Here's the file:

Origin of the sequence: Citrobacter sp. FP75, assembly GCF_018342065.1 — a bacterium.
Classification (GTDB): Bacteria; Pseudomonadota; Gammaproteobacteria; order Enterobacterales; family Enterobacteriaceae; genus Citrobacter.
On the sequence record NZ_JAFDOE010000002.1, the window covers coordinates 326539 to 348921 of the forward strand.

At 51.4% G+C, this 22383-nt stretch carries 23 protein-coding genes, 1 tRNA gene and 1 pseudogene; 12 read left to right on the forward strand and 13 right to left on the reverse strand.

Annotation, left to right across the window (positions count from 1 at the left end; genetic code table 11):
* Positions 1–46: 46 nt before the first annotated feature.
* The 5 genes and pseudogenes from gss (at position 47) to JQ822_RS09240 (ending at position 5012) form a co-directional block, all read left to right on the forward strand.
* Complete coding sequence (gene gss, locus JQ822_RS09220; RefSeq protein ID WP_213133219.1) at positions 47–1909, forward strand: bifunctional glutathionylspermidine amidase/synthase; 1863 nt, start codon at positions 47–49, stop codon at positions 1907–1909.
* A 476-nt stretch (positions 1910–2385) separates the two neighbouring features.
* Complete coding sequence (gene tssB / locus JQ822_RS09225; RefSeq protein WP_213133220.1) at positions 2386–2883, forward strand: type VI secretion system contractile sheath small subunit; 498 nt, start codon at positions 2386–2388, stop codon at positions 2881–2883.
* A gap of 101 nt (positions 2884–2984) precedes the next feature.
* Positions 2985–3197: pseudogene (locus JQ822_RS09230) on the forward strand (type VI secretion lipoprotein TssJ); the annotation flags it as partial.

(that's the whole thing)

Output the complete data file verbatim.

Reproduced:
Origin of the sequence: Citrobacter sp. FP75, assembly GCF_018342065.1 — a bacterium.
Classification (GTDB): Bacteria; Pseudomonadota; Gammaproteobacteria; order Enterobacterales; family Enterobacteriaceae; genus Citrobacter.
On the sequence record NZ_JAFDOE010000002.1, the window covers coordinates 326539 to 348921 of the forward strand.

At 51.4% G+C, this 22383-nt stretch carries 23 protein-coding genes, 1 tRNA gene and 1 pseudogene; 12 read left to right on the forward strand and 13 right to left on the reverse strand.

Annotation, left to right across the window (positions count from 1 at the left end; genetic code table 11):
* Positions 1–46: 46 nt before the first annotated feature.
* The 5 genes and pseudogenes from gss (at position 47) to JQ822_RS09240 (ending at position 5012) form a co-directional block, all read left to right on the forward strand.
* Complete coding sequence (gene gss, locus JQ822_RS09220; RefSeq protein ID WP_213133219.1) at positions 47–1909, forward strand: bifunctional glutathionylspermidine amidase/synthase; 1863 nt, start codon at positions 47–49, stop codon at positions 1907–1909.
* A 476-nt stretch (positions 1910–2385) separates the two neighbouring features.
* Complete coding sequence (gene tssB / locus JQ822_RS09225; RefSeq protein WP_213133220.1) at positions 2386–2883, forward strand: type VI secretion system contractile sheath small subunit; 498 nt, start codon at positions 2386–2388, stop codon at positions 2881–2883.
* A gap of 101 nt (positions 2884–2984) precedes the next feature.
* Positions 2985–3197: pseudogene (locus JQ822_RS09230) on the forward strand (type VI secretion lipoprotein TssJ); the annotation flags it as partial.